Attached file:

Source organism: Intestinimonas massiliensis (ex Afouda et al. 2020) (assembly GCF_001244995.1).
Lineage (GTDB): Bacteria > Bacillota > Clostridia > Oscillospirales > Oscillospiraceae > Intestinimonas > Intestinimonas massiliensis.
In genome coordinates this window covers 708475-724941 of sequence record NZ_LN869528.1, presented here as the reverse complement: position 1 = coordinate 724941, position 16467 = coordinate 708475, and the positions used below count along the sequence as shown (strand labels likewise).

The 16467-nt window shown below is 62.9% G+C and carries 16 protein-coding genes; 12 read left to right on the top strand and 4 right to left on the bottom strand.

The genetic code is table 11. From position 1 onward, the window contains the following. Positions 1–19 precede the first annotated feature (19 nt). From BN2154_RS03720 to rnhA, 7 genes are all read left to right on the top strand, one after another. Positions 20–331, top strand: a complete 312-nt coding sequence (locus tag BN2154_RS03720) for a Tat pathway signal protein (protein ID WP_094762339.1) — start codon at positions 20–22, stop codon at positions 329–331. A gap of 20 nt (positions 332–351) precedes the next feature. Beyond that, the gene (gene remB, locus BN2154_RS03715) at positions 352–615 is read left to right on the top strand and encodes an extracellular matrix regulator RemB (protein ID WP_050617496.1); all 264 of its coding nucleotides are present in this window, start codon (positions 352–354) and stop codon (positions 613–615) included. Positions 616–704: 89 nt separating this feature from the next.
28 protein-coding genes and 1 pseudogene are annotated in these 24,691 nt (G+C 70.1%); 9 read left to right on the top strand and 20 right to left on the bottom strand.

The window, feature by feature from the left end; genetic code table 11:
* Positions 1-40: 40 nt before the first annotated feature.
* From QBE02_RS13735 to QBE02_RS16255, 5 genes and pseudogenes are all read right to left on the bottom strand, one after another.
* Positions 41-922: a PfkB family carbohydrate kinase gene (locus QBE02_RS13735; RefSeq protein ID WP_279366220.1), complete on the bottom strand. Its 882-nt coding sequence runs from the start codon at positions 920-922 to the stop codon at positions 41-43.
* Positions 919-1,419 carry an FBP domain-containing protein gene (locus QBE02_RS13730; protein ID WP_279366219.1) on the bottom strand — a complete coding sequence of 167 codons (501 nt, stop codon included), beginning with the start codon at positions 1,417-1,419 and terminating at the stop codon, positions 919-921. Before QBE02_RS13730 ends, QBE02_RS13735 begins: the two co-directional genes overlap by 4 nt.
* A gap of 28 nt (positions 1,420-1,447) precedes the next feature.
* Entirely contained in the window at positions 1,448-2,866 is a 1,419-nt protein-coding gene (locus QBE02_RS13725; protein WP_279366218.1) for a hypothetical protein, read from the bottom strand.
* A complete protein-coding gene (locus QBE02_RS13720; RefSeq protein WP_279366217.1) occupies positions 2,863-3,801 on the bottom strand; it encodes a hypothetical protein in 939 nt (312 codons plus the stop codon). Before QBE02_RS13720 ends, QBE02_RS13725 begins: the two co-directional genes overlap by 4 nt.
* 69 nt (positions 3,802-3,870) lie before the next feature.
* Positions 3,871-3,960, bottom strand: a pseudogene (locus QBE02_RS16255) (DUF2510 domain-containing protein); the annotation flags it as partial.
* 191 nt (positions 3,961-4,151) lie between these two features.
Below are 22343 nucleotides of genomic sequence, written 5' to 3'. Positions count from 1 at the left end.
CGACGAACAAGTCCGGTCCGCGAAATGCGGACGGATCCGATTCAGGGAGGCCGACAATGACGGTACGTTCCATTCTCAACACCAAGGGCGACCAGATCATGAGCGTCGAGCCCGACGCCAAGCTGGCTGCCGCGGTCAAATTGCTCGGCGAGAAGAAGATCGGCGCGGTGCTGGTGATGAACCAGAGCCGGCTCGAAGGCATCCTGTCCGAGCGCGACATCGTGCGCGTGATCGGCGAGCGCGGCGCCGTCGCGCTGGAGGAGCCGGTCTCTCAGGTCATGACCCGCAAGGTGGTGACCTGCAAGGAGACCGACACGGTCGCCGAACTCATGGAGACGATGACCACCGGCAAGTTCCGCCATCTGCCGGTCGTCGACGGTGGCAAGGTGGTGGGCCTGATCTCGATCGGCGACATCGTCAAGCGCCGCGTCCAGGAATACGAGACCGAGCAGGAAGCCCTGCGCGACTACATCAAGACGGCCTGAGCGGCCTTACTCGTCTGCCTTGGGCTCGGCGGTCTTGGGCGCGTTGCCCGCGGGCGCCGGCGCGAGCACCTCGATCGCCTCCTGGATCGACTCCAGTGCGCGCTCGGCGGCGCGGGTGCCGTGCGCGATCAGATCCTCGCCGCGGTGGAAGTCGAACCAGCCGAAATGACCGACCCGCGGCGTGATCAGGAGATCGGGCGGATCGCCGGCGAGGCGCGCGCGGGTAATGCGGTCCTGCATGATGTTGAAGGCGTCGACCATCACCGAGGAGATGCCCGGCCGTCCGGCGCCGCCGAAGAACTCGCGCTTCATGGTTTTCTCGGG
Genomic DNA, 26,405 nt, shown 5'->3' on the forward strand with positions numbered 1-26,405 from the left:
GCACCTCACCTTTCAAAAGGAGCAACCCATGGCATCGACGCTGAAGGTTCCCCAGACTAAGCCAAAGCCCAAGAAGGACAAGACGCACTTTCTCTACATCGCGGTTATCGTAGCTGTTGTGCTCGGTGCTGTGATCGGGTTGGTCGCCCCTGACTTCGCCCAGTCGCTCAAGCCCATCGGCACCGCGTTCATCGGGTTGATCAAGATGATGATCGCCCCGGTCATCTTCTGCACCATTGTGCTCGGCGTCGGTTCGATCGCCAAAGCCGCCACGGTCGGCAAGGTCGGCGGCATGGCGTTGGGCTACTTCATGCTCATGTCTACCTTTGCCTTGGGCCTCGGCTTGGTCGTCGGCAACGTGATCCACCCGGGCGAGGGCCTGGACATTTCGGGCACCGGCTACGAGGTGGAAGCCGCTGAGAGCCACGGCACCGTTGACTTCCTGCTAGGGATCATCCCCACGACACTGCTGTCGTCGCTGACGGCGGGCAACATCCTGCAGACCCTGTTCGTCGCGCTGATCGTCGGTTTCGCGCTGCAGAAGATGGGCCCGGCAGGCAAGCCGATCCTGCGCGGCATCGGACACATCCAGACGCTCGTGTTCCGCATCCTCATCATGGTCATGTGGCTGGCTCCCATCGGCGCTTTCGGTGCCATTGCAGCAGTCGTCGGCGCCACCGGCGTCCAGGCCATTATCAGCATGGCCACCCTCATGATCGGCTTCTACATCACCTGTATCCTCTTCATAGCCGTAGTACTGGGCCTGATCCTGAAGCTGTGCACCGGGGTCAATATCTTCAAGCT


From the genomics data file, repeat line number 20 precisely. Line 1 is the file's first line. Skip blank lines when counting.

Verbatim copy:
Genomic DNA, 26,405 nt, shown 5'->3' on the forward strand with positions numbered 1-26,405 from the left: